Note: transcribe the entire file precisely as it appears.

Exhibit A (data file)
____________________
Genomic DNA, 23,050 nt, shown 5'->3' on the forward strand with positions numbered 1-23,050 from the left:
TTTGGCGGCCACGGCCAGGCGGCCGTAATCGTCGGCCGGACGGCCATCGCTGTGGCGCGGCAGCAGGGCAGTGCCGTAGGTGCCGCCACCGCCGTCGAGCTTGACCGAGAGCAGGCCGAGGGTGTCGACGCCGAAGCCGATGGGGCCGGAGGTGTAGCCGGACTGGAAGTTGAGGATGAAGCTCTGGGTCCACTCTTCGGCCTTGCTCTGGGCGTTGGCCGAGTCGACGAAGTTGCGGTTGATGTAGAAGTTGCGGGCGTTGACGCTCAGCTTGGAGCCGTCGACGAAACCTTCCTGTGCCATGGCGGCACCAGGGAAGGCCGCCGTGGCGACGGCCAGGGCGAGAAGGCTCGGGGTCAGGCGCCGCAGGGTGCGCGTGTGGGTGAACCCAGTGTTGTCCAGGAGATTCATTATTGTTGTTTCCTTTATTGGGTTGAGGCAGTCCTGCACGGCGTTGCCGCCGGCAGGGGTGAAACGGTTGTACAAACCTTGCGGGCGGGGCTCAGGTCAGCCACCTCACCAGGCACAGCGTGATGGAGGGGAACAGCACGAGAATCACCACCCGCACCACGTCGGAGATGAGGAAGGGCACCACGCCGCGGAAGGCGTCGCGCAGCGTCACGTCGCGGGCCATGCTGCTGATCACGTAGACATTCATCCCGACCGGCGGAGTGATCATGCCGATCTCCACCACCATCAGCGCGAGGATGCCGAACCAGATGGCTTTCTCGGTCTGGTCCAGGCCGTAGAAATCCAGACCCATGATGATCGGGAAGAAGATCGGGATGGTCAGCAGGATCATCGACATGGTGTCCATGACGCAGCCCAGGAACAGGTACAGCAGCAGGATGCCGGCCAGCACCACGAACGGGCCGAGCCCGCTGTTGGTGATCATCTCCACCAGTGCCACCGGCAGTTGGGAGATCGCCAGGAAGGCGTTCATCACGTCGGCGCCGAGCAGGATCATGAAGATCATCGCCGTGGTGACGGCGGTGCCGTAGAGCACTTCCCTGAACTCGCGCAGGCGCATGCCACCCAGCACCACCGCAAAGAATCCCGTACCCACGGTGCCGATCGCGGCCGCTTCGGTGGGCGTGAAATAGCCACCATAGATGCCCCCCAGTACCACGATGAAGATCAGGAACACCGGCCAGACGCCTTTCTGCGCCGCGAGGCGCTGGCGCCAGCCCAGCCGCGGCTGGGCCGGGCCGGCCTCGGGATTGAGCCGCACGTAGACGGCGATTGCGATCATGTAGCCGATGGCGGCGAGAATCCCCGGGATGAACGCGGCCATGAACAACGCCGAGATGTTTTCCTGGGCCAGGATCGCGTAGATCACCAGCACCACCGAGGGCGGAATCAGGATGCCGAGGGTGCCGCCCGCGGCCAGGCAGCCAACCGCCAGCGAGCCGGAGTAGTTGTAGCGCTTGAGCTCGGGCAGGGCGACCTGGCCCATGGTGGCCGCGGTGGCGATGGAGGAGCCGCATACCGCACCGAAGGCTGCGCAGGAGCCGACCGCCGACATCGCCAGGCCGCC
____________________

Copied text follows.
Genomic DNA, 23,050 nt, shown 5'->3' on the forward strand with positions numbered 1-23,050 from the left:
TTTGGCGGCCACGGCCAGGCGGCCGTAATCGTCGGCCGGACGGCCATCGCTGTGGCGCGGCAGCAGGGCAGTGCCGTAGGTGCCGCCACCGCCGTCGAGCTTGACCGAGAGCAGGCCGAGGGTGTCGACGCCGAAGCCGATGGGGCCGGAGGTGTAGCCGGACTGGAAGTTGAGGATGAAGCTCTGGGTCCACTCTTCGGCCTTGCTCTGGGCGTTGGCCGAGTCGACGAAGTTGCGGTTGATGTAGAAGTTGCGGGCGTTGACGCTCAGCTTGGAGCCGTCGACGAAACCTTCCTGTGCCATGGCGGCACCAGGGAAGGCCGCCGTGGCGACGGCCAGGGCGAGAAGGCTCGGGGTCAGGCGCCGCAGGGTGCGCGTGTGGGTGAACCCAGTGTTGTCCAGGAGATTCATTATTGTTGTTTCCTTTATTGGGTTGAGGCAGTCCTGCACGGCGTTGCCGCCGGCAGGGGTGAAACGGTTGTACAAACCTTGCGGGCGGGGCTCAGGTCAGCCACCTCACCAGGCACAGCGTGATGGAGGGGAACAGCACGAGAATCACCACCCGCACCACGTCGGAGATGAGGAAGGGCACCACGCCGCGGAAGGCGTCGCGCAGCGTCACGTCGCGGGCCATGCTGCTGATCACGTAGACATTCATCCCGACCGGCGGAGTGATCATGCCGATCTCCACCACCATCAGCGCGAGGATGCCGAACCAGATGGCTTTCTCGGTCTGGTCCAGGCCGTAGAAATCCAGACCCATGATGATCGGGAAGAAGATCGGGATGGTCAGCAGGATCATCGACATGGTGTCCATGACGCAGCCCAGGAACAGGTACAGCAGCAGGATGCCGGCCAGCACCACGAACGGGCCGAGCCCGCTGTTGGTGATCATCTCCACCAGTGCCACCGGCAGTTGGGAGATCGCCAGGAAGGCGTTCATCACGTCGGCGCCGAGCAGGATCATGAAGATCATCGCCGTGGTGACGGCGGTGCCGTAGAGCACTTCCCTGAACTCGCGCAGGCGCATGCCACCCAGCACCACCGCAAAGAATCCCGTACCCACGGTGCCGATCGCGGCCGCTTCGGTGGGCGTGAAATAGCCACCATAGATGCCCCCCAGTACCACGATGAAGATCAGGAACACCGGCCAGACGCCTTTCTGCGCCGCGAGGCGCTGGCGCCAGCCCAGCCGCGGCTGGGCCGGGCCGGCCTCGGGATTGAGCCGCACGTAGACGGCGATTGCGATCATGTAGCCGATGGCGGCGAGAATCCCCGGGATGAACGCGGCCATGAACAACGCCGAGATGTTTTCCTGGGCCAGGATCGCGTAGATCACCAGCACCACCGAGGGCGGAATCAGGATGCCGAGGGTGCCGCCCGCGGCCAGGCAGCCAACCGCCAGCGAGCCGGAGTAGTTGTAGCGCTTGAGCTCGGGCAGGGCGACCTGGCCCATGGTGGCCGCGGTGGCGATGGAGGAGCCGCATACCGCACCGAAGGCTGCGCAGGAGCCGACCGCCGACATCGCCAGGCCGCC